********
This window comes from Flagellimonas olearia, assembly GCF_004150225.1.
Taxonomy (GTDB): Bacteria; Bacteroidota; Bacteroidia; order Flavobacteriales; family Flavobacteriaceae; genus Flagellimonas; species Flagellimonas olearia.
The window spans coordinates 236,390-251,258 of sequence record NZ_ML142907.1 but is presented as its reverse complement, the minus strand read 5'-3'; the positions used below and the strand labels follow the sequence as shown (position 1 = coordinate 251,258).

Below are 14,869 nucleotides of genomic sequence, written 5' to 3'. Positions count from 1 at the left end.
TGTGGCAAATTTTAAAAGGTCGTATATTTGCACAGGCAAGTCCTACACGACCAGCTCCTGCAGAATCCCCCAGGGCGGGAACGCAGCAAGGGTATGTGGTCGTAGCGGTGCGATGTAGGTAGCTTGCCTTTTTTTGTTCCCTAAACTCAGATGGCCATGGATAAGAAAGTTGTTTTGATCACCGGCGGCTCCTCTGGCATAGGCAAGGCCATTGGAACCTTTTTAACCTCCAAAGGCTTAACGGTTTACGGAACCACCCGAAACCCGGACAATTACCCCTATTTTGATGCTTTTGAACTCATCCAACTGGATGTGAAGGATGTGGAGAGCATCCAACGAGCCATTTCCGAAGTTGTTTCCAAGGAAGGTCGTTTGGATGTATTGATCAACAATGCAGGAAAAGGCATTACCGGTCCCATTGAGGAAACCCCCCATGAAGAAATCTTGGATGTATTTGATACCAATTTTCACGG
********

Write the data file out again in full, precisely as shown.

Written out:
This window comes from Flagellimonas olearia, assembly GCF_004150225.1.
Taxonomy (GTDB): Bacteria; Bacteroidota; Bacteroidia; order Flavobacteriales; family Flavobacteriaceae; genus Flagellimonas; species Flagellimonas olearia.
The window spans coordinates 236,390-251,258 of sequence record NZ_ML142907.1 but is presented as its reverse complement, the minus strand read 5'-3'; the positions used below and the strand labels follow the sequence as shown (position 1 = coordinate 251,258).

Below are 14,869 nucleotides of genomic sequence, written 5' to 3'. Positions count from 1 at the left end.
TGTGGCAAATTTTAAAAGGTCGTATATTTGCACAGGCAAGTCCTACACGACCAGCTCCTGCAGAATCCCCCAGGGCGGGAACGCAGCAAGGGTATGTGGTCGTAGCGGTGCGATGTAGGTAGCTTGCCTTTTTTTGTTCCCTAAACTCAGATGGCCATGGATAAGAAAGTTGTTTTGATCACCGGCGGCTCCTCTGGCATAGGCAAGGCCATTGGAACCTTTTTAACCTCCAAAGGCTTAACGGTTTACGGAACCACCCGAAACCCGGACAATTACCCCTATTTTGATGCTTTTGAACTCATCCAACTGGATGTGAAGGATGTGGAGAGCATCCAACGAGCCATTTCCGAAGTTGTTTCCAAGGAAGGTCGTTTGGATGTATTGATCAACAATGCAGGAAAAGGCATTACCGGTCCCATTGAGGAAACCCCCCATGAAGAAATCTTGGATGTATTTGATACCAATTTTCACGG